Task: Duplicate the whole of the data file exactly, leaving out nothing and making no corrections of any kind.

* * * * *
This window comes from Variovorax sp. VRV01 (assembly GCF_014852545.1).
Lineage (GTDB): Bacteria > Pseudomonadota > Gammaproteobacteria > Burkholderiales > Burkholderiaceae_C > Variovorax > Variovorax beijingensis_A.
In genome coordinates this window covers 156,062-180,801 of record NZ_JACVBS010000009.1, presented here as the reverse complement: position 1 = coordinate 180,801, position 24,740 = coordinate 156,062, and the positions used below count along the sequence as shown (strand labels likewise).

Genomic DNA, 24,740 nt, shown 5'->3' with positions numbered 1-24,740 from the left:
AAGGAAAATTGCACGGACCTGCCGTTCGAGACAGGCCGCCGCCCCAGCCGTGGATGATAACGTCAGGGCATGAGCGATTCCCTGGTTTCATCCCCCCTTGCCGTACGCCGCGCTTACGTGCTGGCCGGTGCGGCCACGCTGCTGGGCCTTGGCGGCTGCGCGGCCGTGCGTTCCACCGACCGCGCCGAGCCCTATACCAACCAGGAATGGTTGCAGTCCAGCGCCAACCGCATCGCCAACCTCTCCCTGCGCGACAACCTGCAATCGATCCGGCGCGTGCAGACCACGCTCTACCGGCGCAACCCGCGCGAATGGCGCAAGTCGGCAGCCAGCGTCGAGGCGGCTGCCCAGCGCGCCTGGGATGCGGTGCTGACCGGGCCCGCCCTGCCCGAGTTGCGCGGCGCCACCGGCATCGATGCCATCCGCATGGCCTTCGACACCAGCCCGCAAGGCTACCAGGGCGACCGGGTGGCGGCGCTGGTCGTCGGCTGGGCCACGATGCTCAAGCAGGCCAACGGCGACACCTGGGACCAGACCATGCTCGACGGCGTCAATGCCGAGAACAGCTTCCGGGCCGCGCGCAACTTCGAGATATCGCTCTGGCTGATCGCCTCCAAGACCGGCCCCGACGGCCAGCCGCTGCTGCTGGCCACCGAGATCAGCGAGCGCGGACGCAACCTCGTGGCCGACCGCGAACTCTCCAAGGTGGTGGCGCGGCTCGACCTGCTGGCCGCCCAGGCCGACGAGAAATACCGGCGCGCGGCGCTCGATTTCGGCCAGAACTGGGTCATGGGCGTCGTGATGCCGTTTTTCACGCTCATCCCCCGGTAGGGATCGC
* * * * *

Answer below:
This window comes from Variovorax sp. VRV01 (assembly GCF_014852545.1).
Lineage (GTDB): Bacteria > Pseudomonadota > Gammaproteobacteria > Burkholderiales > Burkholderiaceae_C > Variovorax > Variovorax beijingensis_A.
In genome coordinates this window covers 156,062-180,801 of record NZ_JACVBS010000009.1, presented here as the reverse complement: position 1 = coordinate 180,801, position 24,740 = coordinate 156,062, and the positions used below count along the sequence as shown (strand labels likewise).

Genomic DNA, 24,740 nt, shown 5'->3' with positions numbered 1-24,740 from the left:
AAGGAAAATTGCACGGACCTGCCGTTCGAGACAGGCCGCCGCCCCAGCCGTGGATGATAACGTCAGGGCATGAGCGATTCCCTGGTTTCATCCCCCCTTGCCGTACGCCGCGCTTACGTGCTGGCCGGTGCGGCCACGCTGCTGGGCCTTGGCGGCTGCGCGGCCGTGCGTTCCACCGACCGCGCCGAGCCCTATACCAACCAGGAATGGTTGCAGTCCAGCGCCAACCGCATCGCCAACCTCTCCCTGCGCGACAACCTGCAATCGATCCGGCGCGTGCAGACCACGCTCTACCGGCGCAACCCGCGCGAATGGCGCAAGTCGGCAGCCAGCGTCGAGGCGGCTGCCCAGCGCGCCTGGGATGCGGTGCTGACCGGGCCCGCCCTGCCCGAGTTGCGCGGCGCCACCGGCATCGATGCCATCCGCATGGCCTTCGACACCAGCCCGCAAGGCTACCAGGGCGACCGGGTGGCGGCGCTGGTCGTCGGCTGGGCCACGATGCTCAAGCAGGCCAACGGCGACACCTGGGACCAGACCATGCTCGACGGCGTCAATGCCGAGAACAGCTTCCGGGCCGCGCGCAACTTCGAGATATCGCTCTGGCTGATCGCCTCCAAGACCGGCCCCGACGGCCAGCCGCTGCTGCTGGCCACCGAGATCAGCGAGCGCGGACGCAACCTCGTGGCCGACCGCGAACTCTCCAAGGTGGTGGCGCGGCTCGACCTGCTGGCCGCCCAGGCCGACGAGAAATACCGGCGCGCGGCGCTCGATTTCGGCCAGAACTGGGTCATGGGCGTCGTGATGCCGTTTTTCACGCTCATCCCCCGGTAGGGATCGC